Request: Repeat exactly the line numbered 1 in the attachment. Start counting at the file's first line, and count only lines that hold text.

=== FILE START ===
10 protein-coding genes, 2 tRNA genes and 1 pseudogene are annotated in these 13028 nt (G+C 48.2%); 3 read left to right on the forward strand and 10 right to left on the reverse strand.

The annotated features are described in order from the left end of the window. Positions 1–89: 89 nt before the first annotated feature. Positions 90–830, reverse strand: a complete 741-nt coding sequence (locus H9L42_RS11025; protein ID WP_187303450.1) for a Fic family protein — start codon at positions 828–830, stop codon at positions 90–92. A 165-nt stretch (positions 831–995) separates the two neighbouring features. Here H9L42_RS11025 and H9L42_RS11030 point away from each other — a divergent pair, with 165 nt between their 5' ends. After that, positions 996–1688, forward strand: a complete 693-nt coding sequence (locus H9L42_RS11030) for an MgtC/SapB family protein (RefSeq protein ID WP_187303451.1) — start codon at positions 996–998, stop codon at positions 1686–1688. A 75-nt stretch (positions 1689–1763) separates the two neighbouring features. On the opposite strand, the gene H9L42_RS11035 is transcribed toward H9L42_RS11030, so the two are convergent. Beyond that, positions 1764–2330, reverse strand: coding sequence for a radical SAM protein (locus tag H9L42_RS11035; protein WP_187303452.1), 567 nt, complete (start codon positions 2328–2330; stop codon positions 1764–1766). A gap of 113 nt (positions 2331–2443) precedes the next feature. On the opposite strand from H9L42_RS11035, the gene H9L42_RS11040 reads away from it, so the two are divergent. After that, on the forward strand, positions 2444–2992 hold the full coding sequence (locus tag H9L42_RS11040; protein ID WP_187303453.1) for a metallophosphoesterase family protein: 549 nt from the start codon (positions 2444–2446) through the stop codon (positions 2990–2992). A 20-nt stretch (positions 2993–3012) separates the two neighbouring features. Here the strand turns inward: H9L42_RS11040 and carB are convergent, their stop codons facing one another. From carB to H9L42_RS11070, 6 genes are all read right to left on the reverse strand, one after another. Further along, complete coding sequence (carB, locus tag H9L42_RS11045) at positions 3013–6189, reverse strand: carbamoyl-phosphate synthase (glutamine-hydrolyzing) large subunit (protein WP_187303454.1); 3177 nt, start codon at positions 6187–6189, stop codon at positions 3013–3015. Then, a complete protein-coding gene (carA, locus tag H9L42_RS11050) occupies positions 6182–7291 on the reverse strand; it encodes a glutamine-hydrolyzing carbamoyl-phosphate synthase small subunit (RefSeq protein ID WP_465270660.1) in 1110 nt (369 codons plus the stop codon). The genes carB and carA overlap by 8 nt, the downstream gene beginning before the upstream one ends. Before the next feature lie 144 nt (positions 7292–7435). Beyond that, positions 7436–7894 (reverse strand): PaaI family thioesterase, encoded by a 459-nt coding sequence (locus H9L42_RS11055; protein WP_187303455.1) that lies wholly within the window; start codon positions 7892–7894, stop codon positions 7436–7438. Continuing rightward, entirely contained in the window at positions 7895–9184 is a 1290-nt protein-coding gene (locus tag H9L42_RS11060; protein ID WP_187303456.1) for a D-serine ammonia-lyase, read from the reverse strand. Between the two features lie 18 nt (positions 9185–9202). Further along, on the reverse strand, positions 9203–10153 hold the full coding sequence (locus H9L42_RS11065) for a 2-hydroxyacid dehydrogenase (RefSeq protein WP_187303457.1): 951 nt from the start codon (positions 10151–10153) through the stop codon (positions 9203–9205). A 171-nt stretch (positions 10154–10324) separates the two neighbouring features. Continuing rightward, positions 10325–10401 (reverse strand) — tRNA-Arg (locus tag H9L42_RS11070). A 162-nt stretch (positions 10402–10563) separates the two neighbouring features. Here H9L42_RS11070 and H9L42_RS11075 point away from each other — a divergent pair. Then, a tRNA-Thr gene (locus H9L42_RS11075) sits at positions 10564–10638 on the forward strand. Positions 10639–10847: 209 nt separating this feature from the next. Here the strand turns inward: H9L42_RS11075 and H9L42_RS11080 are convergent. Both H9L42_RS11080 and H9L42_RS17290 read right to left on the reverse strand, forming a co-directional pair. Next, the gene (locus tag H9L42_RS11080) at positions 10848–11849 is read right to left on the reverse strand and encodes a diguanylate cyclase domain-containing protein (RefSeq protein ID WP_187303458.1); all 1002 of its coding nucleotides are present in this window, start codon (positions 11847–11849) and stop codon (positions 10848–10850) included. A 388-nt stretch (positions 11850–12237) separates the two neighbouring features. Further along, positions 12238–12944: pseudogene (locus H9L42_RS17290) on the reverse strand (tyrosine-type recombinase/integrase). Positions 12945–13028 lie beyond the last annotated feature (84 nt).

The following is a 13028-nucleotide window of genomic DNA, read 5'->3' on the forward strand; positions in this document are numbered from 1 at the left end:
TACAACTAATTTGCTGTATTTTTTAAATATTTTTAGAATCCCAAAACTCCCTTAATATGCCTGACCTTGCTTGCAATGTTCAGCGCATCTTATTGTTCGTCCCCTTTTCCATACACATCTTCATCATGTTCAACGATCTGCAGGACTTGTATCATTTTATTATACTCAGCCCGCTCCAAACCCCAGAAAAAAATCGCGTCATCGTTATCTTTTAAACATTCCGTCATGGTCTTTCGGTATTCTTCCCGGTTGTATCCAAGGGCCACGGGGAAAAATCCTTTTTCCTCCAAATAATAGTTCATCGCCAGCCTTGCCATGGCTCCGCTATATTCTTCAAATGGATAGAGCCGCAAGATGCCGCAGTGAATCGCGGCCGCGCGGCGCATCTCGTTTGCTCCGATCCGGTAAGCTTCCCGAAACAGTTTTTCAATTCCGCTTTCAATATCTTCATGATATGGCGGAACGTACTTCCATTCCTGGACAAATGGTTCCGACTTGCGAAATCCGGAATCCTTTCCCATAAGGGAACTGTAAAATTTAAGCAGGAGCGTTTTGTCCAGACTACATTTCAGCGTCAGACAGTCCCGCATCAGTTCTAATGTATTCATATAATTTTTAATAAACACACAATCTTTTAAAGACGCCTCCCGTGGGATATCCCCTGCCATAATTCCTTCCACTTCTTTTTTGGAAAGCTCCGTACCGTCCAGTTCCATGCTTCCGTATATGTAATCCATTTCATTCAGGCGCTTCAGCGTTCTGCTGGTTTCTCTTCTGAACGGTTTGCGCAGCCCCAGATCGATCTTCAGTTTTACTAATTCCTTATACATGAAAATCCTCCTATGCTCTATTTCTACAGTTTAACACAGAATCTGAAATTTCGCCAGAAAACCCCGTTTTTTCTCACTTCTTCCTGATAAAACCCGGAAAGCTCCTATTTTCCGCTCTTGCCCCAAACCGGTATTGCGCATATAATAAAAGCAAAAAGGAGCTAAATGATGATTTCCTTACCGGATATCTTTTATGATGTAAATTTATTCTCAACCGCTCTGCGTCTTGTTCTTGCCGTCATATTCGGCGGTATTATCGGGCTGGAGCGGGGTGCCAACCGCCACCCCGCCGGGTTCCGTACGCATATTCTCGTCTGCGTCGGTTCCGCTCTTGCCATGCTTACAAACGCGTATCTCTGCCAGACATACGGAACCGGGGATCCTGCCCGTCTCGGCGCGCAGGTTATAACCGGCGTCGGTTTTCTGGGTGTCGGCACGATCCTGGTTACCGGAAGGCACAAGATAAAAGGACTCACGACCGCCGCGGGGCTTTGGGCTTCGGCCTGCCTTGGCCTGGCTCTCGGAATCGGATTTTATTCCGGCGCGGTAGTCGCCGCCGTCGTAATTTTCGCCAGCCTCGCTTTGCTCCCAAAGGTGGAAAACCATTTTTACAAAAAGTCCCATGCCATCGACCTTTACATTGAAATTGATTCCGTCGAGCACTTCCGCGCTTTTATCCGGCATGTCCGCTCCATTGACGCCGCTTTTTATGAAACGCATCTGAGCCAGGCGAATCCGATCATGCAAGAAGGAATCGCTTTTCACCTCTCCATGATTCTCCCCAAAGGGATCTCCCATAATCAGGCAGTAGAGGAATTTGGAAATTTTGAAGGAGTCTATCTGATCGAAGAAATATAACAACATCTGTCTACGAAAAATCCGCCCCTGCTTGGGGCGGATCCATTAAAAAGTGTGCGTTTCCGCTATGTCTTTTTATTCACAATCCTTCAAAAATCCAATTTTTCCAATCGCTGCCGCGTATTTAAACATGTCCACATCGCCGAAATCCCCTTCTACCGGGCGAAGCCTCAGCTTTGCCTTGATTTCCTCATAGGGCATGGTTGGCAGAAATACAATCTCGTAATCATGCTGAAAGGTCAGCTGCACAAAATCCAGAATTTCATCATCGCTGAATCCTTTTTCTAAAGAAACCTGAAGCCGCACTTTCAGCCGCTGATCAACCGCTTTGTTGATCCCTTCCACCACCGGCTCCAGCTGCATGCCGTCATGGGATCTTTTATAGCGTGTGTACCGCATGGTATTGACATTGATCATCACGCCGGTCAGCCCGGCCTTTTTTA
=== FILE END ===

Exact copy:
10 protein-coding genes, 2 tRNA genes and 1 pseudogene are annotated in these 13028 nt (G+C 48.2%); 3 read left to right on the forward strand and 10 right to left on the reverse strand.